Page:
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Romanticism and Realism: Aphra Behn’s Oroonoko

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Romanticism and Realism are two of the most prominent movements of the nineteenth-century in European literature. Both are closely related but differ vastly in various ways such as plot and characterization. Romanticism spawned by the time of the Industrial Revolution as a protest of the Enlightenment era. It is based on the interests of history or a legend and is often made up to make the story both exotic and strange. On the other hand, Realism, is inspired from aspects of real life by using actual settings and does not make things more appealing. In Aphra Behn’s Oroonoko, it can be argued that Behn incorporated elements of both Romance and Realism to make her story.

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Oroonoko serves as one of the earliest novels that was written and published in the late 17th century. The story is based on the life and death of an African prince Oroonoko who was tricked and sold into slavery in the colony of Surinam, present-day Suriname. Furthermore, it follows the ill-fated romance between this prince and his wife Imoinda. Before moving to Suriname, Oroonoko had struggled with his romance between him and Imoinda. His grandfather, the king had competed with Oroonoko for Imoinda’s hand. 

Eventually, he had lost to his grandfather and had tried to make his moves by sneaking into the royal living quarters. Oroonoko was caught and his lover was supposedly put to death by his grandfather. Later on, he would fight a battle where his army turned out to be the victors of the struggle against invading forces. He was then tricked by a British captain and eventually landed in the colony of Surinam. Only to be sold to a colonial settler, Trefry who turned out to treat Oroonoko as if he was a friend. In addition, he would reunite with his former lover and would eventually be concerned with his status as a slave. Imoinda had become pregnant and he did not want his child to inherit the same status. He would then lead a failed slave revolt and would later be captured.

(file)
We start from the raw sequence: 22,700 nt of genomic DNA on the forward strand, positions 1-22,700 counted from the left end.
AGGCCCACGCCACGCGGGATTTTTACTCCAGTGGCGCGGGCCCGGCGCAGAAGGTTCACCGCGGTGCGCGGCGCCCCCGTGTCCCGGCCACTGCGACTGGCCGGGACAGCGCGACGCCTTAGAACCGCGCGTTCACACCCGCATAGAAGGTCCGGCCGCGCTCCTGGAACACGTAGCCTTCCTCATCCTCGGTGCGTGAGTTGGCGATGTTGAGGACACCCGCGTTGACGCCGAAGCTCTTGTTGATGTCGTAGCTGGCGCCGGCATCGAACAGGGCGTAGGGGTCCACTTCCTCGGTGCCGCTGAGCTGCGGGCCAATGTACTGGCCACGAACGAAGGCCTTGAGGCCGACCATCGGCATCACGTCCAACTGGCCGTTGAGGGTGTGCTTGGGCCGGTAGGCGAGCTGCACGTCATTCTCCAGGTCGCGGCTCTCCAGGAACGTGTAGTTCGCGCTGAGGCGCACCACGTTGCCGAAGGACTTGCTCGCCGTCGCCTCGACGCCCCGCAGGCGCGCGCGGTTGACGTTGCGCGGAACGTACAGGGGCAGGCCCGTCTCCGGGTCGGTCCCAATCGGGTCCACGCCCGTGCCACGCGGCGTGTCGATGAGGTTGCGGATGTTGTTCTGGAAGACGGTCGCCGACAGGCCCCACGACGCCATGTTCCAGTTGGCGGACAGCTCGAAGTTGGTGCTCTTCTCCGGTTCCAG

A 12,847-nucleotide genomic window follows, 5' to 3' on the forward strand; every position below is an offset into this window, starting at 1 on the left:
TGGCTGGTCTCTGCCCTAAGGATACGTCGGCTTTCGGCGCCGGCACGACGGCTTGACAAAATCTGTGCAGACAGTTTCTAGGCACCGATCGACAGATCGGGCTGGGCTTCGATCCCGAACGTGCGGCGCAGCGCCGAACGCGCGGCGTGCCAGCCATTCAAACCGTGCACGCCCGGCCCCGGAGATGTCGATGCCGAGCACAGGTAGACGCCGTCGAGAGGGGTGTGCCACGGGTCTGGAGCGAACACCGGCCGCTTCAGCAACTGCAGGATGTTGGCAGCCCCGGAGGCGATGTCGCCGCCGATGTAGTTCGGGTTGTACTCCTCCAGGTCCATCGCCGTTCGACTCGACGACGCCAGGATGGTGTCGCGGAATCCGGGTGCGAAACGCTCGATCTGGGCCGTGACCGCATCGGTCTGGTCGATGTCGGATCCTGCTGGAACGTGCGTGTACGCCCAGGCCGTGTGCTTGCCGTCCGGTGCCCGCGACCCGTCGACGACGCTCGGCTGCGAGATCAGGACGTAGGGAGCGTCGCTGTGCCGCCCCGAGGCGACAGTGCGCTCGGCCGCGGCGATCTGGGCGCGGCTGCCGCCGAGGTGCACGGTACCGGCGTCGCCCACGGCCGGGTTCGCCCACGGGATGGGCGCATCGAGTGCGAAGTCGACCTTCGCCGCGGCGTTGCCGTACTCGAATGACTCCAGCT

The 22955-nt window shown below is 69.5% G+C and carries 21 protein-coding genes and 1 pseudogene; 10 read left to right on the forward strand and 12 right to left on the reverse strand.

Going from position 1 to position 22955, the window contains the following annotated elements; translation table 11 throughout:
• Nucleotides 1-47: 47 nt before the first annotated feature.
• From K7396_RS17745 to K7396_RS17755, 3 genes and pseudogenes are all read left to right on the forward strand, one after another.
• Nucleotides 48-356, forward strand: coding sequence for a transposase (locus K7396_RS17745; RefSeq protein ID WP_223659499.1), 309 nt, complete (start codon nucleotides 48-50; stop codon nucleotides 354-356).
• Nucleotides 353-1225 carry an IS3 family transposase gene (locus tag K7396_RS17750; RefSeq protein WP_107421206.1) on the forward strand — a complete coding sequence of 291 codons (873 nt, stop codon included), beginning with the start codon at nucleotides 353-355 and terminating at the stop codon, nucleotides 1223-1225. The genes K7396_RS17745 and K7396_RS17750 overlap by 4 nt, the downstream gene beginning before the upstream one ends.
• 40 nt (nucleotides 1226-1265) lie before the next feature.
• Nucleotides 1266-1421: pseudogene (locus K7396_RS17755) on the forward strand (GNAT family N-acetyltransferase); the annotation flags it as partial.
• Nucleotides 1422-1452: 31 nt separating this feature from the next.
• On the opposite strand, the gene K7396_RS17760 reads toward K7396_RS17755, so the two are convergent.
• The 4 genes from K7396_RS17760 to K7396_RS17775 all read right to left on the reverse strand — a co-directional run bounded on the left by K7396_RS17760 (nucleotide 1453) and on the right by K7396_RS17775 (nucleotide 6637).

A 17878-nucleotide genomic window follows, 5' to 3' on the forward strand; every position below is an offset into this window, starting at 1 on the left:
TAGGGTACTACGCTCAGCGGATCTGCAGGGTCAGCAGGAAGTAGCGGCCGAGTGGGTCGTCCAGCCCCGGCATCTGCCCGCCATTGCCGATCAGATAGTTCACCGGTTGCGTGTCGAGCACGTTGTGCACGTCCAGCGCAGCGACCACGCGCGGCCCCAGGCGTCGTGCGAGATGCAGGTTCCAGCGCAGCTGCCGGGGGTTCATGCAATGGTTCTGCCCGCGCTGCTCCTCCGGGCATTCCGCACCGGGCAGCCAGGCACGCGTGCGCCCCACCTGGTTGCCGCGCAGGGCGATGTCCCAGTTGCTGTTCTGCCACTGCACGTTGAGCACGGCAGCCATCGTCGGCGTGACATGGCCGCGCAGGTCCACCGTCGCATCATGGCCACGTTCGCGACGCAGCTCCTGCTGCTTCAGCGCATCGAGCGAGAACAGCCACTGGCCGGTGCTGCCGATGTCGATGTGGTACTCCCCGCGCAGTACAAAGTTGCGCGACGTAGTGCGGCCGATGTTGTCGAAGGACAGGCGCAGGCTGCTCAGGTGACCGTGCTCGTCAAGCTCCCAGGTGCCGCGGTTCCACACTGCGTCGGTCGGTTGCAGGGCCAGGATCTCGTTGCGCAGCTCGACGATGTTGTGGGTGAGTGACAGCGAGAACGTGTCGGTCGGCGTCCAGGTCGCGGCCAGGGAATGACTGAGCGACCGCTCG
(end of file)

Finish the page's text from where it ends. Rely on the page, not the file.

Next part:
Aphra Behn utilizes several different themes to describe Oroonoko’s discovery and capture. When the search party arrives, they find an odd smell of a rotting corpse. Initially, they had thought to find Oroonoko but instead they find what remained of his wife. Oroonoko pleads with them to stay away and not to approach him further. They were shocked at their findings and inquired him for the murder. 

But Oroonoko ignores them and instead tells them to go back and tell Byam, the deputy governor in Suriname, that he will not be able to exact his revenge and that he is lucky. Here, we can see a common theme in Romanticism, Honor. Behn tries to point out that although Oroonoko has transformed into a monster of some sort to the colonists, she tries to remind readers that the true monster is still out there. Byam, is treacherous and cruel in many ways and that the Imionda’s death had affected Oroonoko’s desire to have his revenge.

When the search party arrives, the council decided it was a good time to seize Oroonoko and carry out their plan to capture and kill him. When they returned to the forest, they did not want to approach him. Oroonoko warns them to not approach him or he will kill anyone that comes near him. To exemplify his exact words and instill fear in them, he cuts off a piece of his own throat and throws it at the men. He also ripped up his belly and pulled out some of his bowels. One of the men grew courage and tries to capture him, only to get killed with his own knife. 

Here, Behn uses themes of Honor, Betrayal and Freedom to illustrate these moments. We see that Oroonoko is not willing to give up his stance which exemplifies Honor and we further see that the Council wanted to capture him and carry out their scheme which portrays Betrayal. Honor and Betrayal are common themes in Romanticism but Freedom is a theme of realism. She emphasizes moral decay by showing their reluctance to approach him and that they are afraid of Oroonoko, even in his weakened state. She also utilizes realistic depictions of the war practices of Africa where Oroonoko came from to prove to the colonists of his lack of fear.

One of the colonists in the search party, Tuscan was moved by Oroonoko’s resolution and proclaims his love for the man. He runs towards him and tries to take Oroonoko in his arms only to get stabbed in the arm. Tuscan’s relations with Oroonoko is complicated but we see another theme of Romanticism, Love. His supposed apology for double-crossing Oroonoko is clearly too late as he gets stabbed and we can see that Oroonoko considers treachery as the greatest offense. 

But, we do see that Tuscan had manifested some form of remorse towards the situation and redeemed himself through this selfless act of courage. After Oroonoko is brought back and his friends tended to his wounds, one of the Council men, Banister kidnaps him and brings him back to the same whipping post. Banister then openly tells Oroonoko that he will perish to which Oroonoko openly tells him that he appreciates his efforts of being honest and truthful of his way 

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